Facebook took down, then reinstated a page run by parents critical of school COVID policies but never explained its actions to the page’s administrators, Jonathan Zacherson, founder of "Reopen California Schools" told FOX Business.
Zacherson said his page, which has more than 19,000 members, was taken down Wednesday without warning. Several other Facebook groups with similar political aims were also taken down, he said. By Friday afternoon, "Reopen California Schools" had been reinstated.
"When I opened (the page) back up, I thought maybe there’d be a warning that there was one particular post that drove it. There wasn’t. There was nothing in there that said, ‘Hey, this particular post violated community standards and we took it down.’ There was none of that," Zacherson said. "So I have no idea what caused this or drove this."
Zacherson speculated that the takedown may have had something to do with the Justice Department’s new initiative to combat an alleged increase in violence and threats directed at school boards and other school officials. The policy came after parents attended meetings across the country to speak out against COVID-19 restrictions and the use of critical race theory in curricula.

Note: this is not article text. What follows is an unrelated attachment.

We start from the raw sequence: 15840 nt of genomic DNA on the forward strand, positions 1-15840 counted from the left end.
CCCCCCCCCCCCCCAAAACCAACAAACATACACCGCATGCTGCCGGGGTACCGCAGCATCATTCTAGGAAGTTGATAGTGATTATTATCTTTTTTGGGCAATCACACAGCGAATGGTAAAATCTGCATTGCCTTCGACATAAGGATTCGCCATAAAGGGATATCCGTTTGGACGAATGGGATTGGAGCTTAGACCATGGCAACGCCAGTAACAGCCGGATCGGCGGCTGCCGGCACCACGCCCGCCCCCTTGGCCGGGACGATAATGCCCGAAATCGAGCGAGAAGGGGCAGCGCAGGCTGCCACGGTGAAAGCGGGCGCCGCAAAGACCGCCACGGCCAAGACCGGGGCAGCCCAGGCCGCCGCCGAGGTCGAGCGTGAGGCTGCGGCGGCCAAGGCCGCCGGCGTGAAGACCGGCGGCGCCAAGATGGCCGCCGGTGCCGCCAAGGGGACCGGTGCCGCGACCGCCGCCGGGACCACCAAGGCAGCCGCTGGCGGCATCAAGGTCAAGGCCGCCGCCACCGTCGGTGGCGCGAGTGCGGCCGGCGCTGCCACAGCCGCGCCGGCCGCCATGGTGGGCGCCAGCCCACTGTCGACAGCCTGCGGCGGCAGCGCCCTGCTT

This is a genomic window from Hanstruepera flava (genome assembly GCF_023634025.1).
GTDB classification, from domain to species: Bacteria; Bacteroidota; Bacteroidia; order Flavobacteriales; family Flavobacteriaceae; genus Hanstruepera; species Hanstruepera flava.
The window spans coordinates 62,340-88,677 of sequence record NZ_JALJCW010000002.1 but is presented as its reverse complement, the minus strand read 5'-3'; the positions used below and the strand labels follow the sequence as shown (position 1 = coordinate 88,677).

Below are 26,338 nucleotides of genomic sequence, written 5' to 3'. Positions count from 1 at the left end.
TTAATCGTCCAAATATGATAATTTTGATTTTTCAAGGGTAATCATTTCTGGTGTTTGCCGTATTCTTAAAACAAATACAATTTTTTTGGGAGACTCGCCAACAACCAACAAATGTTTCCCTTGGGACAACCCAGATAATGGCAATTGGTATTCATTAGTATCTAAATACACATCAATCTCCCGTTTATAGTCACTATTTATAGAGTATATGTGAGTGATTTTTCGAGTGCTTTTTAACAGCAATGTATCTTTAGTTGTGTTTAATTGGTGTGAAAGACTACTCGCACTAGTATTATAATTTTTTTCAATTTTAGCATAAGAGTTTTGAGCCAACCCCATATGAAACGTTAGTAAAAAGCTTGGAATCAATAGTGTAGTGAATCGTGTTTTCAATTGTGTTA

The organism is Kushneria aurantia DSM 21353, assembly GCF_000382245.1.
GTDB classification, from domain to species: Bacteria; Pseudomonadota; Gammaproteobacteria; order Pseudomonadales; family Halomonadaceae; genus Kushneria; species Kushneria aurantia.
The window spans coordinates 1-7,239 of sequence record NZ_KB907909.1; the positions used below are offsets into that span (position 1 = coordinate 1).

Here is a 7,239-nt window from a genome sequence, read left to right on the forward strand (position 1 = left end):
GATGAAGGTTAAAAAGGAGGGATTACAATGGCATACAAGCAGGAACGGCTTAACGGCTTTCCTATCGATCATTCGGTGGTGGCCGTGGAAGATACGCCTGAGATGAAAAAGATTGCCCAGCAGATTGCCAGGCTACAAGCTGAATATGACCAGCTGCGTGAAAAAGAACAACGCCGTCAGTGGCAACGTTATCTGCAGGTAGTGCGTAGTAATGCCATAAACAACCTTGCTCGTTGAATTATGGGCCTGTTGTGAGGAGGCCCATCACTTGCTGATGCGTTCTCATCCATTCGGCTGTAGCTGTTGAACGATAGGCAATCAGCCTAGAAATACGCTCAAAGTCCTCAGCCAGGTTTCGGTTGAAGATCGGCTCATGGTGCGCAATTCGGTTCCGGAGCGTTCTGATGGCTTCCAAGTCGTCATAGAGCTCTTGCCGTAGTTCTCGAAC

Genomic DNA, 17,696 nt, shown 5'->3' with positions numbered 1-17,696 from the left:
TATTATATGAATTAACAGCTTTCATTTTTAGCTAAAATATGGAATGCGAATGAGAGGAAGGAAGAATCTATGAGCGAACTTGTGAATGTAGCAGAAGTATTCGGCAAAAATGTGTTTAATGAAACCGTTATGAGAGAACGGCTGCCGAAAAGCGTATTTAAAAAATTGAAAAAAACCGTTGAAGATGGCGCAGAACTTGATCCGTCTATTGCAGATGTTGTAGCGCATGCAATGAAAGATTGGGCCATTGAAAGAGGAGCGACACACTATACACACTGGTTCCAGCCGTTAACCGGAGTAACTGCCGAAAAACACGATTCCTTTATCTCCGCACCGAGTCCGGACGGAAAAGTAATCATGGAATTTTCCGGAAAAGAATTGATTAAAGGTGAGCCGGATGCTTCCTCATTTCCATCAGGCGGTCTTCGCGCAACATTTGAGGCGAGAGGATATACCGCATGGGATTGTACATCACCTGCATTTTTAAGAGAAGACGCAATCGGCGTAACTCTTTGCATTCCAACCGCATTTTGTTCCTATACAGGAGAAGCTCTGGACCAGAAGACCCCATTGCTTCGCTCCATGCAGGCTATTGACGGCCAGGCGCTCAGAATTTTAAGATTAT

The shutdown of the page also happened during a tumultuous week for Facebook, which saw a worldwide power outage and a former employee allege before Congress that the company knew its products were harmful for users, particularly teen girls.
"I really don’t know why this has happened," Zacherson said. "There was no indication on our warnings or alerts that there was any kind of policy or community standards that we were violating. So, I’m really kind of just in the dark here, just left (to) associate it with all the events that happened in Washington this week."
FOX Business has reached out to Facebook for comment but did not hear back before publication. The company told KOVR in a statement on Friday: "These groups were removed in error and have been restored."
Zacherson predicted that last week’s ordeal with Facebook may signal larger implications for the future of political activism and the reliance on the social media platform to organize.
"This drives into a larger picture of censorship and what is in store," Zacherson said. "What if (Facebook) started taking out key individuals and just blocking them? You know, it could totally change the paradigm of political action."